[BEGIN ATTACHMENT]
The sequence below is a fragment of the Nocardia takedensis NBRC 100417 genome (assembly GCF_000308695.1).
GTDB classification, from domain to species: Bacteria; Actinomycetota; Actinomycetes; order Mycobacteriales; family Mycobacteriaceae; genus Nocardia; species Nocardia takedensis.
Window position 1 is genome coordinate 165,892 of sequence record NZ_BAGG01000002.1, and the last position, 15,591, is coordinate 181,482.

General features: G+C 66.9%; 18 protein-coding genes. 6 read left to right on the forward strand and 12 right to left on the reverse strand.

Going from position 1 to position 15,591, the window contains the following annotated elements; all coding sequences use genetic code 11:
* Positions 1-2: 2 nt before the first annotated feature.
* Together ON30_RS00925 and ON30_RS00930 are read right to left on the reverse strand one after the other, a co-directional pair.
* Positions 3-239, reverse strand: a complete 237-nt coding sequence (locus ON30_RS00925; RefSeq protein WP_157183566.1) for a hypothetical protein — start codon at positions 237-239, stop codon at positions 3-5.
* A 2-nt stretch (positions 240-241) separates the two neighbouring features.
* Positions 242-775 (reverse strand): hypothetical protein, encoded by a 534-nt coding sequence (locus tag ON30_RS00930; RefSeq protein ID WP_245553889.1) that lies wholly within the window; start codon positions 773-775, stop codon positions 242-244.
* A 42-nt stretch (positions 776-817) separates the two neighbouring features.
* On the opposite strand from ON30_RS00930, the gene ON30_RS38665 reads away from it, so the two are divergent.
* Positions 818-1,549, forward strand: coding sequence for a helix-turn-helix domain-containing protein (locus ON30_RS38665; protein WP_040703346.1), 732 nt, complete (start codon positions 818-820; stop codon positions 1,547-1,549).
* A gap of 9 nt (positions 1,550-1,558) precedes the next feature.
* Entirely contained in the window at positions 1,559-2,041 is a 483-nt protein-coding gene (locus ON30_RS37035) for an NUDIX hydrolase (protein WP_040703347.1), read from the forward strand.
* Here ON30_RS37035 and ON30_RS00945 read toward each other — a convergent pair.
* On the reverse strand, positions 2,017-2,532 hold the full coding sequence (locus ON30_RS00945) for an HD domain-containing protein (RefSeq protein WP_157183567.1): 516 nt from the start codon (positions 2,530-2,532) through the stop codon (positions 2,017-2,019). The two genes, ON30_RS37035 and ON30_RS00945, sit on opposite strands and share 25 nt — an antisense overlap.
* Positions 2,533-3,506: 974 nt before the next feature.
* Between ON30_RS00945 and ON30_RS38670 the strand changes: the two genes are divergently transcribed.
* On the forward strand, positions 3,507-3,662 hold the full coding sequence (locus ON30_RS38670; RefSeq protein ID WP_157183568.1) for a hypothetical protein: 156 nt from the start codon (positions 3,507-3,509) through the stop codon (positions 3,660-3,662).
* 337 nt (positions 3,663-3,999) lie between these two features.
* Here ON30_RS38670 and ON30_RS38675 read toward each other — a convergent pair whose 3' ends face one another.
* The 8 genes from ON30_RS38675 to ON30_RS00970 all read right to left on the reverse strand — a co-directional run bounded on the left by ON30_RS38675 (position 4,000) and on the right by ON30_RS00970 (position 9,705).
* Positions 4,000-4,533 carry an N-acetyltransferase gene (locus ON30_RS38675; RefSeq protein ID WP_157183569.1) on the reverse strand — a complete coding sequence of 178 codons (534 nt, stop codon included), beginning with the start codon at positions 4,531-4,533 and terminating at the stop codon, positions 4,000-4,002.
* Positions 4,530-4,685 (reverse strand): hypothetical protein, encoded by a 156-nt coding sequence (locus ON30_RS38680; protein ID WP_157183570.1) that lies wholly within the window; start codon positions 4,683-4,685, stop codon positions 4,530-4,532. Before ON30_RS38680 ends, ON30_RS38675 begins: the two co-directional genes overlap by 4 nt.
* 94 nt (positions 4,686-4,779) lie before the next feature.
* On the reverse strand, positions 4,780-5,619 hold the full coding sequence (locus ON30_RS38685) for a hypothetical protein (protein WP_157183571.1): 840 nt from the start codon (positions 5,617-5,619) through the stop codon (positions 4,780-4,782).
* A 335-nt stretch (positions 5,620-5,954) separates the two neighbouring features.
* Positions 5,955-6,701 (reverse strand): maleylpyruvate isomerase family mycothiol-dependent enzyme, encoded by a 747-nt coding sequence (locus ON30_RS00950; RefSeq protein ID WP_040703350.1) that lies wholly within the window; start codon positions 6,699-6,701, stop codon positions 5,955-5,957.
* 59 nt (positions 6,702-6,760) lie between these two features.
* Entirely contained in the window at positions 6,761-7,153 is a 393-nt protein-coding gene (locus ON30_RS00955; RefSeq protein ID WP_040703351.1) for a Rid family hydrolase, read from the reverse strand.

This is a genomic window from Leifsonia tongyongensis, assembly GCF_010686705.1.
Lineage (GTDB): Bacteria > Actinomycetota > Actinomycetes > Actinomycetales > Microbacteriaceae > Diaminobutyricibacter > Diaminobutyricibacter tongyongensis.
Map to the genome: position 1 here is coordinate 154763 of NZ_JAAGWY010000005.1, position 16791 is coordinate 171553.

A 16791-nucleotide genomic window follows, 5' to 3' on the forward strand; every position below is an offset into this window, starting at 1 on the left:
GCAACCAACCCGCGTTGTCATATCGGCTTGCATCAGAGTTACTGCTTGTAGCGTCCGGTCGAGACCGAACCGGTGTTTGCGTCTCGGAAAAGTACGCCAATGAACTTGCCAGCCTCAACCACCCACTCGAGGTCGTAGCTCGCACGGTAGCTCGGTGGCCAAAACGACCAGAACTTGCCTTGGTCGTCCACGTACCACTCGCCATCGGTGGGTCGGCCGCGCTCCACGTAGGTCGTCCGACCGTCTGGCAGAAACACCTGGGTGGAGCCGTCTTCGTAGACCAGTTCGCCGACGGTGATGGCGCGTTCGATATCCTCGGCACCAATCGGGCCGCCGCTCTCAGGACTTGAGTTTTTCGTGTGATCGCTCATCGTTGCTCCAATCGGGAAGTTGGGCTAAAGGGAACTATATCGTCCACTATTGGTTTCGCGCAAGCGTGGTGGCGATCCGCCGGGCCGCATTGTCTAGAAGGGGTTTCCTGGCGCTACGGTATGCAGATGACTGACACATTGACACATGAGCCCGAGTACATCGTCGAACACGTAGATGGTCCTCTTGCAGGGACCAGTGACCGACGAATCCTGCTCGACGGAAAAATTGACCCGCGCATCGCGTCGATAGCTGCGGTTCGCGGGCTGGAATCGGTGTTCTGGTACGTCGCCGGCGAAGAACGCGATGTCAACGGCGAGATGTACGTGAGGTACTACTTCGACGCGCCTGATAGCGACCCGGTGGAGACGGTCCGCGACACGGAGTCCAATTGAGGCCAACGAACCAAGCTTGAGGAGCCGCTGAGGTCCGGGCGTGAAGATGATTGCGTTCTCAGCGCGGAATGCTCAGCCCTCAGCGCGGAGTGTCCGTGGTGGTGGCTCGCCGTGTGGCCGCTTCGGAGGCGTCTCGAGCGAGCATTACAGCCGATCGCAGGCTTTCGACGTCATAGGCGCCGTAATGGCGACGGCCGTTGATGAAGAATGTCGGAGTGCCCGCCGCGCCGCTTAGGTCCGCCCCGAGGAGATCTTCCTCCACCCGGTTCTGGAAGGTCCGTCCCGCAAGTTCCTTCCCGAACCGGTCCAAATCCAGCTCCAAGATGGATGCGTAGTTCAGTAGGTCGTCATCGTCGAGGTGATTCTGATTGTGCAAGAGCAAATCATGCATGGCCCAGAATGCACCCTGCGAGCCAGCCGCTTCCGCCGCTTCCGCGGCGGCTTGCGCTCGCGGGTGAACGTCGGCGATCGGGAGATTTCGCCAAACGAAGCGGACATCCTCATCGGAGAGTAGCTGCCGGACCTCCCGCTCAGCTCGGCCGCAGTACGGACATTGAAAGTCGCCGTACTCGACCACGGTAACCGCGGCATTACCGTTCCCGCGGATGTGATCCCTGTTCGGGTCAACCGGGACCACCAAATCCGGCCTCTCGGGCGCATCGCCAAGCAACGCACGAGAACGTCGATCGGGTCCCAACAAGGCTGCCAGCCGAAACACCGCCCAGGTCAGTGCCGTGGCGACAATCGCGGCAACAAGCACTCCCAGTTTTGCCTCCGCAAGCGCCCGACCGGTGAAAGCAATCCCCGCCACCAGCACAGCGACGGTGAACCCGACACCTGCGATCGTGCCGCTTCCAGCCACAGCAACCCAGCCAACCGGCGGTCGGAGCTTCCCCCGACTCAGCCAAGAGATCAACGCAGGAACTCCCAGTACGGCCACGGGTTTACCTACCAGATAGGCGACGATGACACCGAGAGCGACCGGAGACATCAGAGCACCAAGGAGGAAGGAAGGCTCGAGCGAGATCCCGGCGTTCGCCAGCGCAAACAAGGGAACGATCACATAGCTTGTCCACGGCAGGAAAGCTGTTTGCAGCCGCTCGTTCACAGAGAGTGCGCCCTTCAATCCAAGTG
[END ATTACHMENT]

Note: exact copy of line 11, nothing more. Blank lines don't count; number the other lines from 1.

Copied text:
* A 42-nt stretch (positions 776-817) separates the two neighbouring features.